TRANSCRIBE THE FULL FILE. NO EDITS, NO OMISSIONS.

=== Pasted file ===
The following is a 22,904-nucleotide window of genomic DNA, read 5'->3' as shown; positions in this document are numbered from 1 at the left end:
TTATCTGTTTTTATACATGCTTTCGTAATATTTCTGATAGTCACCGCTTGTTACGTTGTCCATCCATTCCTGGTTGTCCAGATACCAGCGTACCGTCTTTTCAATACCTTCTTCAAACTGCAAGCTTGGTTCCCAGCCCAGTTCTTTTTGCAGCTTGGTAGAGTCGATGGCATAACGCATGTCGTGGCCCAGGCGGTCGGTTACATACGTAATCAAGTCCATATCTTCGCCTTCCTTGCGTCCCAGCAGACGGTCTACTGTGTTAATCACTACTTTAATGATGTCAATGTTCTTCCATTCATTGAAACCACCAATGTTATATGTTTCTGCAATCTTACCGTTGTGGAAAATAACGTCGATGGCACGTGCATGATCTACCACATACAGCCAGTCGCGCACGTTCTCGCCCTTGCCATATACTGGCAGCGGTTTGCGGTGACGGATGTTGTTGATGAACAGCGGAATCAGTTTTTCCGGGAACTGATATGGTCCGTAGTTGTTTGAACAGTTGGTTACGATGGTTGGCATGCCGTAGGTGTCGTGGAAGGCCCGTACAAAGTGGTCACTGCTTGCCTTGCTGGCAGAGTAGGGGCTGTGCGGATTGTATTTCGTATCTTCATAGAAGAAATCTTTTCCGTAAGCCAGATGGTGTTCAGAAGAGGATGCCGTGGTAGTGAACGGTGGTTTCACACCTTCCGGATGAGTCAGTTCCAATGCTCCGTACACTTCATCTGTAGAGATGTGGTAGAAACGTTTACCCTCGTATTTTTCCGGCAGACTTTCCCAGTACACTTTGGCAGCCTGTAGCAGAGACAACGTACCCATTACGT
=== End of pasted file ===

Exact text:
The following is a 22,904-nucleotide window of genomic DNA, read 5'->3' as shown; positions in this document are numbered from 1 at the left end:
TTATCTGTTTTTATACATGCTTTCGTAATATTTCTGATAGTCACCGCTTGTTACGTTGTCCATCCATTCCTGGTTGTCCAGATACCAGCGTACCGTCTTTTCAATACCTTCTTCAAACTGCAAGCTTGGTTCCCAGCCCAGTTCTTTTTGCAGCTTGGTAGAGTCGATGGCATAACGCATGTCGTGGCCCAGGCGGTCGGTTACATACGTAATCAAGTCCATATCTTCGCCTTCCTTGCGTCCCAGCAGACGGTCTACTGTGTTAATCACTACTTTAATGATGTCAATGTTCTTCCATTCATTGAAACCACCAATGTTATATGTTTCTGCAATCTTACCGTTGTGGAAAATAACGTCGATGGCACGTGCATGATCTACCACATACAGCCAGTCGCGCACGTTCTCGCCCTTGCCATATACTGGCAGCGGTTTGCGGTGACGGATGTTGTTGATGAACAGCGGAATCAGTTTTTCCGGGAACTGATATGGTCCGTAGTTGTTTGAACAGTTGGTTACGATGGTTGGCATGCCGTAGGTGTCGTGGAAGGCCCGTACAAAGTGGTCACTGCTTGCCTTGCTGGCAGAGTAGGGGCTGTGCGGATTGTATTTCGTATCTTCATAGAAGAAATCTTTTCCGTAAGCCAGATGGTGTTCAGAAGAGGATGCCGTGGTAGTGAACGGTGGTTTCACACCTTCCGGATGAGTCAGTTCCAATGCTCCGTACACTTCATCTGTAGAGATGTGGTAGAAACGTTTACCCTCGTATTTTTCCGGCAGACTTTCCCAGTACACTTTGGCAGCCTGTAGCAGAGACAACGTACCCATTACGT